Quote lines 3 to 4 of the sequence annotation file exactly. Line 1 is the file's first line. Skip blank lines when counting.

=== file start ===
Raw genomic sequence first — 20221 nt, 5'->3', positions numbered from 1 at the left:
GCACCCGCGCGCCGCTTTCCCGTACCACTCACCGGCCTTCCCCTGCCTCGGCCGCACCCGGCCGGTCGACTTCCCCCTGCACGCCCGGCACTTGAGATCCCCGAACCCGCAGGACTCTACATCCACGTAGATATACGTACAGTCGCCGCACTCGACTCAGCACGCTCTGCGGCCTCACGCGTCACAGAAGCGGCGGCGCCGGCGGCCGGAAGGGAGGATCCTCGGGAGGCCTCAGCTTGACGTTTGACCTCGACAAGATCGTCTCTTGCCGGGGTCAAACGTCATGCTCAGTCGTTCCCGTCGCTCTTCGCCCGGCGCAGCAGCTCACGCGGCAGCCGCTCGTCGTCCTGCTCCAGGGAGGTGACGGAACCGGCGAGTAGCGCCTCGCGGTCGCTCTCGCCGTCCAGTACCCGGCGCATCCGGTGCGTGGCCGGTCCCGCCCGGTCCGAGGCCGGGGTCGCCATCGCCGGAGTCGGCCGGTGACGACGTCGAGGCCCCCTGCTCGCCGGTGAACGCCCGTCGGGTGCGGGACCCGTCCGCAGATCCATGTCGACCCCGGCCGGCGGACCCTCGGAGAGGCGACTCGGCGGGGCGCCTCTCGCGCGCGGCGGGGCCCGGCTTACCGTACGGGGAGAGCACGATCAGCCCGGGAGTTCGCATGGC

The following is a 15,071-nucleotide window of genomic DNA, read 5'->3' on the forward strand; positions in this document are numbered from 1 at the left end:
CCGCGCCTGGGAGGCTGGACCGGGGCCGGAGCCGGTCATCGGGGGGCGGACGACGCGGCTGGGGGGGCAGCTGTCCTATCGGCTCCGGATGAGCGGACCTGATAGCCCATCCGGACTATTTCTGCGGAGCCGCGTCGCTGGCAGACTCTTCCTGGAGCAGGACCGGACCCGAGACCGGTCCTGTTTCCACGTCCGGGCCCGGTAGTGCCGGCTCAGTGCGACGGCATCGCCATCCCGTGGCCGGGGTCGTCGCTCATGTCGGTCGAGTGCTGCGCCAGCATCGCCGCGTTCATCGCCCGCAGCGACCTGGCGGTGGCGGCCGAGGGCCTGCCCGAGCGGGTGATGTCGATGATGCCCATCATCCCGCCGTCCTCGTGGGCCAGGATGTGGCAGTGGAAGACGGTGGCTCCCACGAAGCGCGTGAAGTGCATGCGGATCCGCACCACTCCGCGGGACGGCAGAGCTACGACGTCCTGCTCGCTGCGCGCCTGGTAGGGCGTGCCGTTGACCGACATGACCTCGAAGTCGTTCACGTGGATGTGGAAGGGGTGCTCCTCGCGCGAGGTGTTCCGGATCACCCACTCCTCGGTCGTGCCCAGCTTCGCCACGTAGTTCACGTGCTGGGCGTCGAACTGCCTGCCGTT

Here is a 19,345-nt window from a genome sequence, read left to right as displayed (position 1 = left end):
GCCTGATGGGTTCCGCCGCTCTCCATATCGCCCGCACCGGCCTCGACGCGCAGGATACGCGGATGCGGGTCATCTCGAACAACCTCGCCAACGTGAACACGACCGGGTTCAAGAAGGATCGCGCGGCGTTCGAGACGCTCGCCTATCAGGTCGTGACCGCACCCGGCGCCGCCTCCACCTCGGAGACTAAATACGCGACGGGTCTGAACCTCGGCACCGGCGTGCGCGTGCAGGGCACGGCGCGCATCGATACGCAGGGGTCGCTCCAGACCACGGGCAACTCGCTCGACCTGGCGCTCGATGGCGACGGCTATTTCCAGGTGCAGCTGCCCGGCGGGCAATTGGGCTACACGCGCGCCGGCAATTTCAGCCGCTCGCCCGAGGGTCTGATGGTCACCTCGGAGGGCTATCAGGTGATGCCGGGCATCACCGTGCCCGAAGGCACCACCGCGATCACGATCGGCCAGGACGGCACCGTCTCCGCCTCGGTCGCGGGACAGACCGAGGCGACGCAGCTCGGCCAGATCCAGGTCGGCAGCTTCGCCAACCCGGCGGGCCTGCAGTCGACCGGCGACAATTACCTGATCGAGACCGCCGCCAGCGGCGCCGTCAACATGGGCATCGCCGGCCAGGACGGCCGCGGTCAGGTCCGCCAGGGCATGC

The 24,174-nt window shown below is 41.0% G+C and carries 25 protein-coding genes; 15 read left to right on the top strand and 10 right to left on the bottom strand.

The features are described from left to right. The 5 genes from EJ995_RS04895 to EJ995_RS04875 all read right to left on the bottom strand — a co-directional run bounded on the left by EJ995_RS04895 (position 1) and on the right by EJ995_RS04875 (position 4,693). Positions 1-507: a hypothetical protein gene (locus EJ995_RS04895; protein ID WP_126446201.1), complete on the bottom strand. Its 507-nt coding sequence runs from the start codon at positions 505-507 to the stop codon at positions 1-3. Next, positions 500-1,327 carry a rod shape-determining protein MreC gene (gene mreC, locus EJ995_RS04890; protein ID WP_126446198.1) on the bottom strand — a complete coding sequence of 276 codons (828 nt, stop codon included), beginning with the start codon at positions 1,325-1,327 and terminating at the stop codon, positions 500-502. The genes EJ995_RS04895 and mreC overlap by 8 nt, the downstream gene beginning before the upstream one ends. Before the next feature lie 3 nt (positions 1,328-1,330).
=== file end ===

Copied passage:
The following is a 15,071-nucleotide window of genomic DNA, read 5'->3' on the forward strand; positions in this document are numbered from 1 at the left end:
CCGCGCCTGGGAGGCTGGACCGGGGCCGGAGCCGGTCATCGGGGGGCGGACGACGCGGCTGGGGGGGCAGCTGTCCTATCGGCTCCGGATGAGCGGACCTGATAGCCCATCCGGACTATTTCTGCGGAGCCGCGTCGCTGGCAGACTCTTCCTGGAGCAGGACCGGACCCGAGACCGGTCCTGTTTCCACGTCCGGGCCCGGTAGTGCCGGCTCAGTGCGACGGCATCGCCATCCCGTGGCCGGGGTCGTCGCTCATGTCGGTCGAGTGCTGCGCCAGCATCGCCGCGTTCATCGCCCGCAGCGACCTGGCGGTGGCGGCCGAGGGCCTGCCCGAGCGGGTGATGTCGATGATGCCCATCATCCCGCCGTCCTCGTGGGCCAGGATGTGGCAGTGGAAGACGGTGGCTCCCACGAAGCGCGTGAAGTGCATGCGGATCCGCACCACTCCGCGGGACGGCAGAGCTACGACGTCCTGCTCGCTGCGCGCCTGGTAGGGCGTGCCGTTGACCGACATGACCTCGAAGTCGTTCACGTGGATGTGGAAGGGGTGCTCCTCGCGCGAGGTGTTCCGGATCACCCACTCCTCGGTCGTGCCCAGCTTCGCCACGTAGTTCACGTGCTGGGCGTCGAACTGCCTGCCGTT